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Kimberley Point Aboriginal Spear Head

Aboriginal People, possibly the Bunuba People, Kimberley Region, Northern Western Australia
late 19th-early 20th century

entire length: 18.8cm, length of (exposed) head: 3.5cm, width: 2.6cm

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private collection, Channel Islands, UK.

This fine example of what is known as a Kimberley ‘point’ glass spear head, was made by the Aboriginals of the Kimberley region in the far north of Western Australia. The Bunuba people were the main group in the area.

It is an interesting example of the early impact of white settlement on the indigenous people. Traditional spear heads were fashioned from flint and other suitable hard stones, but this example has been made by chipping away at glass – probably from a glass bottle discarded by a white settler. It is of amber glass, tear-shaped, double-edged and comes to a long, fine point.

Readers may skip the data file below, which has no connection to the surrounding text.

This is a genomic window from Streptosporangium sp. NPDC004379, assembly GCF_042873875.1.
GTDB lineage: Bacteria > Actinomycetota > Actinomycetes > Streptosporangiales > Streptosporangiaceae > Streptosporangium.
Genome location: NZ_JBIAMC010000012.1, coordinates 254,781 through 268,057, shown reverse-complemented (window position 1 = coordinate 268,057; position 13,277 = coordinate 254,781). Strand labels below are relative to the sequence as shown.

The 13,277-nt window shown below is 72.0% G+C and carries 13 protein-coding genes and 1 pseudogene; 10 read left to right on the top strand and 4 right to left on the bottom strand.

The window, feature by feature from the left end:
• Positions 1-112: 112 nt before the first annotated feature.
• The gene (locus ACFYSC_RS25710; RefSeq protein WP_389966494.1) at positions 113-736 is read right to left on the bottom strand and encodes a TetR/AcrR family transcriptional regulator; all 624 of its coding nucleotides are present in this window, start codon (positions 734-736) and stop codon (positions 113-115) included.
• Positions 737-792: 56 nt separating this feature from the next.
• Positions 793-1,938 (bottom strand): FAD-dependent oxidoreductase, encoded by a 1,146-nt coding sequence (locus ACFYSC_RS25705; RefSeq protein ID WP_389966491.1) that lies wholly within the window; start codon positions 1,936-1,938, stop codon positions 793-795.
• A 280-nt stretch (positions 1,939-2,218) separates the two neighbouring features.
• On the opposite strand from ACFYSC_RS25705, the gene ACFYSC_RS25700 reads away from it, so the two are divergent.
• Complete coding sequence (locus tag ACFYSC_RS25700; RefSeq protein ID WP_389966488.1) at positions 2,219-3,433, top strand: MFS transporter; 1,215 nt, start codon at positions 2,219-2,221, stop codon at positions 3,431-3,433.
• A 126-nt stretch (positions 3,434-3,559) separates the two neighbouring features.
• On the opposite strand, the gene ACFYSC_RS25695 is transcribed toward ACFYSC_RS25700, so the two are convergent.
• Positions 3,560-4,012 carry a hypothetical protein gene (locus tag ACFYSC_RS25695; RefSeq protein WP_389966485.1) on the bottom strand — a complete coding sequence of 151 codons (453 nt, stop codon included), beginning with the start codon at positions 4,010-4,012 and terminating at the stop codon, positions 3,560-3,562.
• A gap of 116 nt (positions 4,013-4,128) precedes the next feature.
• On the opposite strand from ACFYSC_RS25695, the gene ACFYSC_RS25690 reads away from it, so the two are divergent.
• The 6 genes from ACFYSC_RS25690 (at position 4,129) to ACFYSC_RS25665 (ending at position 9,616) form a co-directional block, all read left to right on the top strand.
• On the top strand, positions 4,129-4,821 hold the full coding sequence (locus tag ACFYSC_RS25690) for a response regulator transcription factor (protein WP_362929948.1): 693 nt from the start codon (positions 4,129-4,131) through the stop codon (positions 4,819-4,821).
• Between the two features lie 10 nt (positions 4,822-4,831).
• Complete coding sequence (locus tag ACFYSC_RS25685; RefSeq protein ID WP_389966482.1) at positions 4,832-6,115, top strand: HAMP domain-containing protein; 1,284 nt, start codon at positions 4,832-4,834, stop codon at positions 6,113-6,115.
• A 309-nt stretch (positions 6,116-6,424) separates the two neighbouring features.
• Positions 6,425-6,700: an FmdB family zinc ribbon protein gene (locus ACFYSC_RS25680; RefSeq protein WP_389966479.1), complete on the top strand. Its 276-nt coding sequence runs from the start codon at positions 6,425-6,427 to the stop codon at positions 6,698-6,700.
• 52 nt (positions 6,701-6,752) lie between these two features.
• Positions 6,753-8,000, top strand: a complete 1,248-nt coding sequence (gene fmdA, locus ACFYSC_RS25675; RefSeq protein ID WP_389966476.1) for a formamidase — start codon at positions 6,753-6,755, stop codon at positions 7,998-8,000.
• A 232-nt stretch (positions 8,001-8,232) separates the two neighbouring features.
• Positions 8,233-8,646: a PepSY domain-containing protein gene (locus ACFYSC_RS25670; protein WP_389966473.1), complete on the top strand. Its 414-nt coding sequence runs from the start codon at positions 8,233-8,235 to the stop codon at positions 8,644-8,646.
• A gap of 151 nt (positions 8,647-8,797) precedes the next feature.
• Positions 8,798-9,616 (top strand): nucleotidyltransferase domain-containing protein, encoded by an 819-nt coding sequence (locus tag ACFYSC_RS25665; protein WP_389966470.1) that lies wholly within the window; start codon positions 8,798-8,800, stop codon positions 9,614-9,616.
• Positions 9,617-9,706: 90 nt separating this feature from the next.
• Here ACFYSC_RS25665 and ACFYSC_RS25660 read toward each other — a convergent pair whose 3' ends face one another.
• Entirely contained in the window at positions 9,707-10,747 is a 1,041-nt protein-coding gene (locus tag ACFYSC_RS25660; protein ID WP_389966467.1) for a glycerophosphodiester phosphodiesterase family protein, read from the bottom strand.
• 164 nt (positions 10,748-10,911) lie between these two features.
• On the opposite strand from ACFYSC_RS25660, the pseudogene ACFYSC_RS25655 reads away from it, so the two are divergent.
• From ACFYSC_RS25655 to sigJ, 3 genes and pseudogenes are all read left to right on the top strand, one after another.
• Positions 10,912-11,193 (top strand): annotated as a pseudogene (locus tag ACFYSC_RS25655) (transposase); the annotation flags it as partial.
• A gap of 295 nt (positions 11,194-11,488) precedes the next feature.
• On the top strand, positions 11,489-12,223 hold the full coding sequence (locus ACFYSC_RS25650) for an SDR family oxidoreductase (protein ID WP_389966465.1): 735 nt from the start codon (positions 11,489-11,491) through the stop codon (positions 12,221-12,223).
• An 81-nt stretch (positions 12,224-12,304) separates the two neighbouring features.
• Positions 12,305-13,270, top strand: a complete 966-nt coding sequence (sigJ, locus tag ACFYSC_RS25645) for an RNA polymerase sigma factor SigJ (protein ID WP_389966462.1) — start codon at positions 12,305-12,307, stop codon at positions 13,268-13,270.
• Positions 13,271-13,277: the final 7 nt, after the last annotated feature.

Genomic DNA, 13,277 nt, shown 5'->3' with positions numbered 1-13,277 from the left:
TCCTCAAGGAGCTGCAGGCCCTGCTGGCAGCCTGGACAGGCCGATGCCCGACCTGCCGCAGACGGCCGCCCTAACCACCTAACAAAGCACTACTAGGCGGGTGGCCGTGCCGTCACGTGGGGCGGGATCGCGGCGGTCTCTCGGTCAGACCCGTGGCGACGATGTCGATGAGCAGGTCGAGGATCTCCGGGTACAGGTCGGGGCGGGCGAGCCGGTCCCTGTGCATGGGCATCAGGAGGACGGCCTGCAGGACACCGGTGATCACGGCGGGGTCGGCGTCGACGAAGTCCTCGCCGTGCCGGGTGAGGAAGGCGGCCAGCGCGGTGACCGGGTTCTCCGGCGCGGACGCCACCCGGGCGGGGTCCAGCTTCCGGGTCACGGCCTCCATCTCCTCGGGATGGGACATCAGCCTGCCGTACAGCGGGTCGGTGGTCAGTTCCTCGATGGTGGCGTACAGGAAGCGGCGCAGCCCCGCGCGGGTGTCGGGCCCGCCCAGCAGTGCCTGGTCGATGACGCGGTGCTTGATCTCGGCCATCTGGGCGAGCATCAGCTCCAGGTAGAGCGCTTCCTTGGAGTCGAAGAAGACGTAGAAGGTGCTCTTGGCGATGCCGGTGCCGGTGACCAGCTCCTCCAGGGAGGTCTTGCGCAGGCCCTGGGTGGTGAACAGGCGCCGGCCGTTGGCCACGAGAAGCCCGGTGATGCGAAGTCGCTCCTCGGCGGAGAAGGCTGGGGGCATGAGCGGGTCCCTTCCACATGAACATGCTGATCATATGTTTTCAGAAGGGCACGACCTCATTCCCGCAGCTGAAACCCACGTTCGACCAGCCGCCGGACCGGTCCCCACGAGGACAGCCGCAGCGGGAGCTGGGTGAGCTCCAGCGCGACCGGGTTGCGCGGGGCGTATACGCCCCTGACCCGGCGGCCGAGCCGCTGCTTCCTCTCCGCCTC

It has been fixed to a short wooden shaft with resin or gum, and then the resin and shaft have been daubed with pink ochre.

A number of these are in the British Museum. See Sculthorpe et al (2015, p. 169) for an example that was collected in the Kimberley region in 1899 by a policeman who had been sent to the region to disperse camps of Aboriginal people some of whom were suspected of having taken sheep that belonged to the settlers, and even of murders of settlers. (Such conflicts were a feature as the settlers appropriated the traditional land of the Aboriginals.) The spear head was among the items collected from a dispersed camp and sent to the Museum.

The example here is in excellent condition.


Sculthorpe, G., et al., Indigenous Australia: Enduring Civilisation, The British Museum, 2015.

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